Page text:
As companies dash toward year-end, scammers are also hard at work. In one common scam, known as “spoofing,” an employee receives an email that appears to be from within an organization in order to trick the recipient into sending the scammer money, sensitive information, or other materials of value.
These emails are typically addressed from an executive of the company and will usually contain a simple request like, “Can you help me with an important project right now?” The scammer’s goal is to create a sense of urgency so that the recipient will reply quickly and without questioning the legitimacy of the request. Once the recipient responds, the scammer will typically ask the recipient to wire money or divulge sensitive information.
This time of year, for example, the request may ask the recipient to provide a company credit card number to buy gift cards for the company’s employees or customers. Once the scammer has the number, he or she can quickly spend hundreds or thousands of dollars. It is also common for scammers to ask an employee to buy gift cards and send the redemption codes to the scammer via email, allowing the scammer to redeem the gift cards online without being traced. A request to purchase gift cards a week before Christmas may not seem so unusual, but any urgent request for funds should be treated as suspicious, no matter the time of year.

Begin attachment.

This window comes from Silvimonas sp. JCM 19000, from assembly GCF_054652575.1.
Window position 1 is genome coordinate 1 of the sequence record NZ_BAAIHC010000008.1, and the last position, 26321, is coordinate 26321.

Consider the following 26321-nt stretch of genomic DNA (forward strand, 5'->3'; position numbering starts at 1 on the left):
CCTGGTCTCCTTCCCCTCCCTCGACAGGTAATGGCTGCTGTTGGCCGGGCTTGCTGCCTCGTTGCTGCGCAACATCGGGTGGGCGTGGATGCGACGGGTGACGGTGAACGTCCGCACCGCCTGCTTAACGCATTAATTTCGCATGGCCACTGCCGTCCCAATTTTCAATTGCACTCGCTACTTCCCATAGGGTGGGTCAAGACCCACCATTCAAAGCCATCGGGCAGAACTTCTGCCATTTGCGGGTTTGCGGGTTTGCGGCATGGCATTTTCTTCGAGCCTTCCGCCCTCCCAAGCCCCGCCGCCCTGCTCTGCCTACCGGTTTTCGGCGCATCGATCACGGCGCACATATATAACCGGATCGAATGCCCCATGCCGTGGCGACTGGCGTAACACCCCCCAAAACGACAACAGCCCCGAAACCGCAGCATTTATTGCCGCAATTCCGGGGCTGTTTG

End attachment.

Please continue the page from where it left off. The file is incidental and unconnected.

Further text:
The best protection is to make sure to train all company personnel on the warning signs and proper procedure for confirming a sender’s identity before responding to any suspicious emails. Most spoofed email addresses will appear similar, but not identical, to the sender’s real email address. If an employee has any doubt about the legitimacy of an email, the recipient should double-check the source email address.
If, after double-checking, the recipient still isn’t sure whether or not the request is legitimate, he or she should call the purported sender (at a known telephone number, not the number in the email) or send a new email to a known email address asking if the first email is legitimate (the recipient should never respond directly to the suspect email). There should also be a procedure for reporting suspicious emails. Many organizations also set their email settings to automatically flag emails from external sources, which makes detecting spoofed emails easier.
Scammers know that the end of the year is hectic for businesses and that some employees will let their guard down. If you have policies in place to address these types of risks, it is a good time to remind your team to be extra vigilant. If your policies could use some refreshing or you would like to discuss ways to help prevent becoming the victim of a scam, please contact us and we would be happy to help.